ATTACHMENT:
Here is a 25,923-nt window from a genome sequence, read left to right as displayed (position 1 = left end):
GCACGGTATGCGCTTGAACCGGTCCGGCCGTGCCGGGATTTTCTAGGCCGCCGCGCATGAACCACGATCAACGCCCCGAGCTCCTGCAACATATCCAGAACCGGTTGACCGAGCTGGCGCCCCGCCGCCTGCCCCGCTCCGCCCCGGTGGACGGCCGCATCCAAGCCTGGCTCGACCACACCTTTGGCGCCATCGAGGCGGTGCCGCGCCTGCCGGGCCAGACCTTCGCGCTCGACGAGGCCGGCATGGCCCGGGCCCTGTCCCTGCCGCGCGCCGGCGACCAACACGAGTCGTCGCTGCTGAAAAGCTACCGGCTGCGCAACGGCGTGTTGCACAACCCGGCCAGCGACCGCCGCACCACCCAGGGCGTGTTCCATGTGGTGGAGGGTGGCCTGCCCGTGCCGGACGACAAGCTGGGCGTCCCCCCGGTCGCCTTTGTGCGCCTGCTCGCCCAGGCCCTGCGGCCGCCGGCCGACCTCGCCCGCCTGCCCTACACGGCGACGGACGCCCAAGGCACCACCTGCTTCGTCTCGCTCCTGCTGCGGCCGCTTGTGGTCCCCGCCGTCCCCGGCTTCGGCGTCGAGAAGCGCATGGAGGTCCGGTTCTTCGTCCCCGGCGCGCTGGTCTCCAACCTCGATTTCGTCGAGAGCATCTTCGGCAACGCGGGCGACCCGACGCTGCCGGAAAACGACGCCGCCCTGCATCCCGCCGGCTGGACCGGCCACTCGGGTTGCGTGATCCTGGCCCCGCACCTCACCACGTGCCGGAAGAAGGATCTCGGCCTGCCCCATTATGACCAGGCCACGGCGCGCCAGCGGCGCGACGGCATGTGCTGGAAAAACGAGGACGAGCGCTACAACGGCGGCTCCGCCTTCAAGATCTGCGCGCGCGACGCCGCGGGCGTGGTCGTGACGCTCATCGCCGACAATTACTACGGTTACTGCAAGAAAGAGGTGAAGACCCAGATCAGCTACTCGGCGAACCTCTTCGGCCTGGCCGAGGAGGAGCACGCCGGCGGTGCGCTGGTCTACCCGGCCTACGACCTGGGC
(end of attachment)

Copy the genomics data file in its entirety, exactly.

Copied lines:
Here is a 25,923-nt window from a genome sequence, read left to right as displayed (position 1 = left end):
GCACGGTATGCGCTTGAACCGGTCCGGCCGTGCCGGGATTTTCTAGGCCGCCGCGCATGAACCACGATCAACGCCCCGAGCTCCTGCAACATATCCAGAACCGGTTGACCGAGCTGGCGCCCCGCCGCCTGCCCCGCTCCGCCCCGGTGGACGGCCGCATCCAAGCCTGGCTCGACCACACCTTTGGCGCCATCGAGGCGGTGCCGCGCCTGCCGGGCCAGACCTTCGCGCTCGACGAGGCCGGCATGGCCCGGGCCCTGTCCCTGCCGCGCGCCGGCGACCAACACGAGTCGTCGCTGCTGAAAAGCTACCGGCTGCGCAACGGCGTGTTGCACAACCCGGCCAGCGACCGCCGCACCACCCAGGGCGTGTTCCATGTGGTGGAGGGTGGCCTGCCCGTGCCGGACGACAAGCTGGGCGTCCCCCCGGTCGCCTTTGTGCGCCTGCTCGCCCAGGCCCTGCGGCCGCCGGCCGACCTCGCCCGCCTGCCCTACACGGCGACGGACGCCCAAGGCACCACCTGCTTCGTCTCGCTCCTGCTGCGGCCGCTTGTGGTCCCCGCCGTCCCCGGCTTCGGCGTCGAGAAGCGCATGGAGGTCCGGTTCTTCGTCCCCGGCGCGCTGGTCTCCAACCTCGATTTCGTCGAGAGCATCTTCGGCAACGCGGGCGACCCGACGCTGCCGGAAAACGACGCCGCCCTGCATCCCGCCGGCTGGACCGGCCACTCGGGTTGCGTGATCCTGGCCCCGCACCTCACCACGTGCCGGAAGAAGGATCTCGGCCTGCCCCATTATGACCAGGCCACGGCGCGCCAGCGGCGCGACGGCATGTGCTGGAAAAACGAGGACGAGCGCTACAACGGCGGCTCCGCCTTCAAGATCTGCGCGCGCGACGCCGCGGGCGTGGTCGTGACGCTCATCGCCGACAATTACTACGGTTACTGCAAGAAAGAGGTGAAGACCCAGATCAGCTACTCGGCGAACCTCTTCGGCCTGGCCGAGGAGGAGCACGCCGGCGGTGCGCTGGTCTACCCGGCCTACGACCTGGGC